The Green Sheet Online Edition
March 09, 2009 • Issue 09:03:01
Case study: Government benefit cards
According to Lisa Henley, Director of Electronic Payment Systems for the Oklahoma Department of Human Services, all state government benefits Oklahomans receive - food stamps; child care services; child support; aid to the aged, blind and disabled; sales tax rebates; and Temporary Assistance for Needy Families payments - are now put electronic-ally on reloadable MasterCard Worldwide-branded prepaid cards.
Affiliated Computer Services Inc. facilitates those payments with what it calls electronic payment cards (EPCs). ACS said EPCs have been around for nearly two decades and were initially rolled out to electronify food stamp programs. But only in recent years have states been utilizing EPCs for other services.
Dave Turner, Vice President of State and Local Solutions for ACS, said the benefits of EPCs are many. "From the state's perspective, they're able to reduce that check printing cost, save administrative money and actually plow it back into benefits for people," he said. "So they're able to serve more people with the same amount of money." ACS reported that governments can save an average of $2.00 per check with EPC.
For a state that issues 100,000 checks a month, ACS tabulates the cost savings at $200,000. ACS said it saved North Carolina $4 million in 2007 when the Tar Heel state went to EPCs to deliver unemployment insurance.
For recipients, the plusses are equally numerous. Individuals receive payments faster and in a more timely, secure fashion, Turner said. Because they are MasterCard-branded, cardholders can use their EPC cards wherever MasterCard is accepted - online, over the phone or in brick-and-mortar retail environments. Furthermore, the safety aspect of EPCs cannot be underestimated.
"Our elderly people actually have crimes committed against them," Henley said. "Everybody knew that the checks would actually be in their mail box on the first day of the month. And we had a lot of them that were victims of those crimes. You don't have that now. Nobody is getting hit over the head, as they say. It is a big benefit."
The EPC program through ACS began in the summer of 2007. According to Henley, one recurring problem that spurred the state of Oklahoma to expand its EPC services was an issue it had with its Aged, Blind and Disabled program. The program involves 90,000 checks issued once a month, Henley said. But, on more than one occasion, that batch of checks was set aside while other checks were processed because Oklahoma's DOHS did not have the personnel to handle the workload.
"So our clients did not receive those checks until well into the month and they should have had them by the first [of the month]," Henley said. "And if you're depending on that cash to purchase your medical prescriptions - which many of our clients are - it's absolutely intolerable that they had to wait." But, with the EPS solution, that problem has gone away. "They never wait with this," Henley said. "They know exactly what day and what time the benefits will be posted." Not only has the automation made payment disbursals more efficient and reliable, it has also helped the DOHS keep better track of its clients.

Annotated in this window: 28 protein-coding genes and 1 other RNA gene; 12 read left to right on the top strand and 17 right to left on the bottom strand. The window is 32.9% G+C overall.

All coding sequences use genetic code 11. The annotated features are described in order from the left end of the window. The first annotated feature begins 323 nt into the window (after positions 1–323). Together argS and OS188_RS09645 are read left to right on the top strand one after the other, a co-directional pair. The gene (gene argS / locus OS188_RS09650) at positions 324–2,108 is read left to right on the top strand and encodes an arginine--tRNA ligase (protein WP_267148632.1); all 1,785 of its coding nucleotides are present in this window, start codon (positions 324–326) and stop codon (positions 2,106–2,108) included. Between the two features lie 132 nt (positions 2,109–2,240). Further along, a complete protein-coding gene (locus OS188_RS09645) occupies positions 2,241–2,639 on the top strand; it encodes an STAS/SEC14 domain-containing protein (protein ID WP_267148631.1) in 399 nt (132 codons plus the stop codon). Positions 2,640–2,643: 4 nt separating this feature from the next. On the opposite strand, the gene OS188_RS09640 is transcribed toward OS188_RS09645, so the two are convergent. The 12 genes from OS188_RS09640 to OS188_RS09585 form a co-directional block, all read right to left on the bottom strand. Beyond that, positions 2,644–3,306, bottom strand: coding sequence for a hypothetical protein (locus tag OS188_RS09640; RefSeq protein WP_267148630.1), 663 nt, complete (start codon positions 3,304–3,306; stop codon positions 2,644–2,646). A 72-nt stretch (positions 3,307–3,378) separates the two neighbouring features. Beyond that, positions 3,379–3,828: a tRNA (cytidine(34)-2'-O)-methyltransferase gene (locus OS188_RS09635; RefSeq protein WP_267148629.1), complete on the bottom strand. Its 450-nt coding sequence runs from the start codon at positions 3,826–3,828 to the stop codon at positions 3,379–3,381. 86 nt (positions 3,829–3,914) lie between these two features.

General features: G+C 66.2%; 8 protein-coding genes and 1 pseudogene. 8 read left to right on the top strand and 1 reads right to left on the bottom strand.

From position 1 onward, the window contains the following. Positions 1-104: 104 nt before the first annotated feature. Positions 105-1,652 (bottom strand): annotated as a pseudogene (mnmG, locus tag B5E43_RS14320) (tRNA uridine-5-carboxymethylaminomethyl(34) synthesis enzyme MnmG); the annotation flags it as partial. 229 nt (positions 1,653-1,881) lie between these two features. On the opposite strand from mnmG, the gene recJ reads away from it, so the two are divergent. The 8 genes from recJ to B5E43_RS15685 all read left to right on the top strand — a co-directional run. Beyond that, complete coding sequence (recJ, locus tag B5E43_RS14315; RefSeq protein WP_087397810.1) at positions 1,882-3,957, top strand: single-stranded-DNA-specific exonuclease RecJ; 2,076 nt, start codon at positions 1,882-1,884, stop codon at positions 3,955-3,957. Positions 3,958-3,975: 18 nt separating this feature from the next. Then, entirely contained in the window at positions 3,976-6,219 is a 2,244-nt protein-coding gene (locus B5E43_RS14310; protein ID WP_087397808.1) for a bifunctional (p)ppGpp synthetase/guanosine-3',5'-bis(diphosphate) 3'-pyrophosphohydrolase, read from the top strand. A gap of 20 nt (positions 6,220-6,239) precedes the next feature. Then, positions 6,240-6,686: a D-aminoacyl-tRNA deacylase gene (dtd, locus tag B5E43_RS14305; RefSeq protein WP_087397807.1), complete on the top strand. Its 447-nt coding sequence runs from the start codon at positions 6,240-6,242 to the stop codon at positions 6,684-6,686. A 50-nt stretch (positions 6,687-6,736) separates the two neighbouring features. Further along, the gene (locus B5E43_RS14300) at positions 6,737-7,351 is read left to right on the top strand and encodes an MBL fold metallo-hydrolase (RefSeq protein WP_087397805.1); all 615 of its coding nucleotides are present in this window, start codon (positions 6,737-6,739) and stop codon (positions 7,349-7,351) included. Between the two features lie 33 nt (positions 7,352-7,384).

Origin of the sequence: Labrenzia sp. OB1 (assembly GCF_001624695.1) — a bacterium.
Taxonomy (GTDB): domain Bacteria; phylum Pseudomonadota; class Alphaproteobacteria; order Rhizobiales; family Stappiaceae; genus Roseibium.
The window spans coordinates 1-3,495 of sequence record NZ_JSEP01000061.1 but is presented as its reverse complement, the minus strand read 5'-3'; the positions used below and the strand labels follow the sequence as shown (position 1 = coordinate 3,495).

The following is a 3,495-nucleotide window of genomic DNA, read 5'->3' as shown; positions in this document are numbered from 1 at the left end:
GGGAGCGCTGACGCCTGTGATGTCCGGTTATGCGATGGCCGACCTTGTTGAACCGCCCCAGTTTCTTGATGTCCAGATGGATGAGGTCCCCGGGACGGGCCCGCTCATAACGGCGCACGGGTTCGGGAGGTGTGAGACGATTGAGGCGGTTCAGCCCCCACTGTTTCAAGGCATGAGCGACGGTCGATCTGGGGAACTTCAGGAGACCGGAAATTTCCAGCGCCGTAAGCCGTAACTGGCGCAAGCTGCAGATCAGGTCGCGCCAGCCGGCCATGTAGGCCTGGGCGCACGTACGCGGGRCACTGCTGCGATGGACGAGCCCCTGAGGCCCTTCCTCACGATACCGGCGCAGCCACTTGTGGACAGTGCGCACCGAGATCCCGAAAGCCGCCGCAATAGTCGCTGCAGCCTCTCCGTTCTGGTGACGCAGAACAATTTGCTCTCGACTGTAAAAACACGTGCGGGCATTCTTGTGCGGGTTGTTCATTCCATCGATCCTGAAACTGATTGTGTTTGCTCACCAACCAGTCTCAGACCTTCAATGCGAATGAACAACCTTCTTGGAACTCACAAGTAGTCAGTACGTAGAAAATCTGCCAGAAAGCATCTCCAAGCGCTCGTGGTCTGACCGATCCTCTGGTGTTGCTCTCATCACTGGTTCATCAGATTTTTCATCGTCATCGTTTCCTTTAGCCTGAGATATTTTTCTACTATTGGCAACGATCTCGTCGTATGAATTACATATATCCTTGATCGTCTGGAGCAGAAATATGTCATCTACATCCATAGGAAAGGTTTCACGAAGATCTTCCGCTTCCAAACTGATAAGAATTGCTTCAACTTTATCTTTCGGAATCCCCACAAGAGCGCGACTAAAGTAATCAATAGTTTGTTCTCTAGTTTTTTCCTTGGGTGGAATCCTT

"There's a lot of personnel involved in mailing checks because the populations that we serve are very mobile and are very bad about notifying their case workers when they move," Henley said. "Well, I assure you, with this system we now know where our clients live because they're not going to get their debit cards otherwise.
"We've saved so much in time and effort on our own employees' parts that it makes the [monetary] savings seem nominal." But the monetary savings are substantial nonetheless. Henley said the state of Oklahoma saves over $1 million annually on its EPC program. And Henley believes savings will rise as more government services go electronic.
The pace of change
Turner pointed out that EPC programs have applications beyond government payments for people in need, including pension, child support and home health care payments. "When you have care workers coming in to care for people to try and help keep them healthy and out of the hospital, for instance," Turner said. "How do you pay those people?"
Turner claims most states still rely on inefficient paper checks to pay home care workers. Additionally, Turner said only half of the states have migrated their unemployment benefit programs to prepaid cards or direct deposit.
In addition to Oklahoma, ACS has signed up Mississippi, North Carolina, Georgia, Ohio and Virginia for EPC programs. The last two states have completely transitioned from paper checks to EPC. Turner believes that trend will only gain momentum. "We're seeing a lot of activity," he said. "And a lot of it is driven by policy, sometimes at the federal level." Turner said the federal government stopped reimbursing state agencies for the entire postage costs associated with mailing checks in 2007; that move was an impetus for state governments to "look at creative ways to try and cover that switch in financial burden."
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